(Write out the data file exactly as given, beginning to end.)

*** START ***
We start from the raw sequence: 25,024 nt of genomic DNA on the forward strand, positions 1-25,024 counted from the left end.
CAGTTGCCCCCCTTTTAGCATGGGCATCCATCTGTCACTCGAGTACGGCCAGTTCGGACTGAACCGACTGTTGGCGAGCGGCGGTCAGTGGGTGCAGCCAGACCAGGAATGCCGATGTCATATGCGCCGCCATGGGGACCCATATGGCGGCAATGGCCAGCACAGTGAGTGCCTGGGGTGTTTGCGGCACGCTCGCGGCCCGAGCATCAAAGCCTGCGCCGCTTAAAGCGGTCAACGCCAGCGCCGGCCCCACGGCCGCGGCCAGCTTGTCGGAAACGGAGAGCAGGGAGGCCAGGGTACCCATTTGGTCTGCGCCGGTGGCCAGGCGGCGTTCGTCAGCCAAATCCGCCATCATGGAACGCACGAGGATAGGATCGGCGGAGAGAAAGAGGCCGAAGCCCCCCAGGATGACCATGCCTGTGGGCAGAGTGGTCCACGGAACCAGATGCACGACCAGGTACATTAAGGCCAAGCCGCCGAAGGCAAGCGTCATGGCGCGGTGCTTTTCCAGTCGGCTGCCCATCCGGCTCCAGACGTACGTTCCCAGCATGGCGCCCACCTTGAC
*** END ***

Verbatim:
We start from the raw sequence: 25,024 nt of genomic DNA on the forward strand, positions 1-25,024 counted from the left end.
CAGTTGCCCCCCTTTTAGCATGGGCATCCATCTGTCACTCGAGTACGGCCAGTTCGGACTGAACCGACTGTTGGCGAGCGGCGGTCAGTGGGTGCAGCCAGACCAGGAATGCCGATGTCATATGCGCCGCCATGGGGACCCATATGGCGGCAATGGCCAGCACAGTGAGTGCCTGGGGTGTTTGCGGCACGCTCGCGGCCCGAGCATCAAAGCCTGCGCCGCTTAAAGCGGTCAACGCCAGCGCCGGCCCCACGGCCGCGGCCAGCTTGTCGGAAACGGAGAGCAGGGAGGCCAGGGTACCCATTTGGTCTGCGCCGGTGGCCAGGCGGCGTTCGTCAGCCAAATCCGCCATCATGGAACGCACGAGGATAGGATCGGCGGAGAGAAAGAGGCCGAAGCCCCCCAGGATGACCATGCCTGTGGGCAGAGTGGTCCACGGAACCAGATGCACGACCAGGTACATTAAGGCCAAGCCGCCGAAGGCAAGCGTCATGGCGCGGTGCTTTTCCAGTCGGCTGCCCATCCGGCTCCAGACGTACGTTCCCAGCATGGCGCCCACCTTGAC